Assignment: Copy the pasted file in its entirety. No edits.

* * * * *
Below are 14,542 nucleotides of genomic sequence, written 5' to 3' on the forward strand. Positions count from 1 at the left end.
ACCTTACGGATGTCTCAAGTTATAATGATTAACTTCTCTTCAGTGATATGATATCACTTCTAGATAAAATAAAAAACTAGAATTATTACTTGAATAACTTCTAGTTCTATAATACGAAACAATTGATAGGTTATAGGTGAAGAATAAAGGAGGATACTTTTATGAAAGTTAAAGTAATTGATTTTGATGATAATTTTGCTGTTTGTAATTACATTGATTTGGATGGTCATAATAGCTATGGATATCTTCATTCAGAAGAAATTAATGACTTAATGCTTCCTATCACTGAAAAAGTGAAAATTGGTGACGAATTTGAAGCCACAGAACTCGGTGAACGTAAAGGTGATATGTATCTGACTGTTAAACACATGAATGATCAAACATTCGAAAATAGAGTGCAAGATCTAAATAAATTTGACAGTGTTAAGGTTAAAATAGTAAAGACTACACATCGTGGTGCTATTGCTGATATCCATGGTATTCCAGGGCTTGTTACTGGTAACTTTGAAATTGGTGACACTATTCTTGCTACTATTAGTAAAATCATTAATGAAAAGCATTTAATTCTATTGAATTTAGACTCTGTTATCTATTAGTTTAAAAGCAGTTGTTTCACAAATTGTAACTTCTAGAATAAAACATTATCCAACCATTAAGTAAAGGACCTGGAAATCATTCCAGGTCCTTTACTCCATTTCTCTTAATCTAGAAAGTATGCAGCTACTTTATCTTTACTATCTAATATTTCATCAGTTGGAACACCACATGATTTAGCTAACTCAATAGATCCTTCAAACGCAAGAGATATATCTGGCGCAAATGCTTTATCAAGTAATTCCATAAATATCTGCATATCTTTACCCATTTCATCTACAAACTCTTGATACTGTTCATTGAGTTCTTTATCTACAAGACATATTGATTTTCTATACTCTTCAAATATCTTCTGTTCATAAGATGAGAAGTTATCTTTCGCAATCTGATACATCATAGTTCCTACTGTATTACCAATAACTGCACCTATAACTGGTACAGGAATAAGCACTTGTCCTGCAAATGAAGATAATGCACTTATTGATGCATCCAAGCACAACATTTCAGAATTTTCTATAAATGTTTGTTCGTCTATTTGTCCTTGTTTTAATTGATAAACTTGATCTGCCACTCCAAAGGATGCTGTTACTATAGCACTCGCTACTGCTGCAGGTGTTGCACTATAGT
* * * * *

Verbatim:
Below are 14,542 nucleotides of genomic sequence, written 5' to 3' on the forward strand. Positions count from 1 at the left end.
ACCTTACGGATGTCTCAAGTTATAATGATTAACTTCTCTTCAGTGATATGATATCACTTCTAGATAAAATAAAAAACTAGAATTATTACTTGAATAACTTCTAGTTCTATAATACGAAACAATTGATAGGTTATAGGTGAAGAATAAAGGAGGATACTTTTATGAAAGTTAAAGTAATTGATTTTGATGATAATTTTGCTGTTTGTAATTACATTGATTTGGATGGTCATAATAGCTATGGATATCTTCATTCAGAAGAAATTAATGACTTAATGCTTCCTATCACTGAAAAAGTGAAAATTGGTGACGAATTTGAAGCCACAGAACTCGGTGAACGTAAAGGTGATATGTATCTGACTGTTAAACACATGAATGATCAAACATTCGAAAATAGAGTGCAAGATCTAAATAAATTTGACAGTGTTAAGGTTAAAATAGTAAAGACTACACATCGTGGTGCTATTGCTGATATCCATGGTATTCCAGGGCTTGTTACTGGTAACTTTGAAATTGGTGACACTATTCTTGCTACTATTAGTAAAATCATTAATGAAAAGCATTTAATTCTATTGAATTTAGACTCTGTTATCTATTAGTTTAAAAGCAGTTGTTTCACAAATTGTAACTTCTAGAATAAAACATTATCCAACCATTAAGTAAAGGACCTGGAAATCATTCCAGGTCCTTTACTCCATTTCTCTTAATCTAGAAAGTATGCAGCTACTTTATCTTTACTATCTAATATTTCATCAGTTGGAACACCACATGATTTAGCTAACTCAATAGATCCTTCAAACGCAAGAGATATATCTGGCGCAAATGCTTTATCAAGTAATTCCATAAATATCTGCATATCTTTACCCATTTCATCTACAAACTCTTGATACTGTTCATTGAGTTCTTTATCTACAAGACATATTGATTTTCTATACTCTTCAAATATCTTCTGTTCATAAGATGAGAAGTTATCTTTCGCAATCTGATACATCATAGTTCCTACTGTATTACCAATAACTGCACCTATAACTGGTACAGGAATAAGCACTTGTCCTGCAAATGAAGATAATGCACTTATTGATGCATCCAAGCACAACATTTCAGAATTTTCTATAAATGTTTGTTCGTCTATTTGTCCTTGTTTTAATTGATAAACTTGATCTGCCACTCCAAAGGATGCTGTTACTATAGCACTCGCTACTGCTGCAGGTGTTGCACTATAGT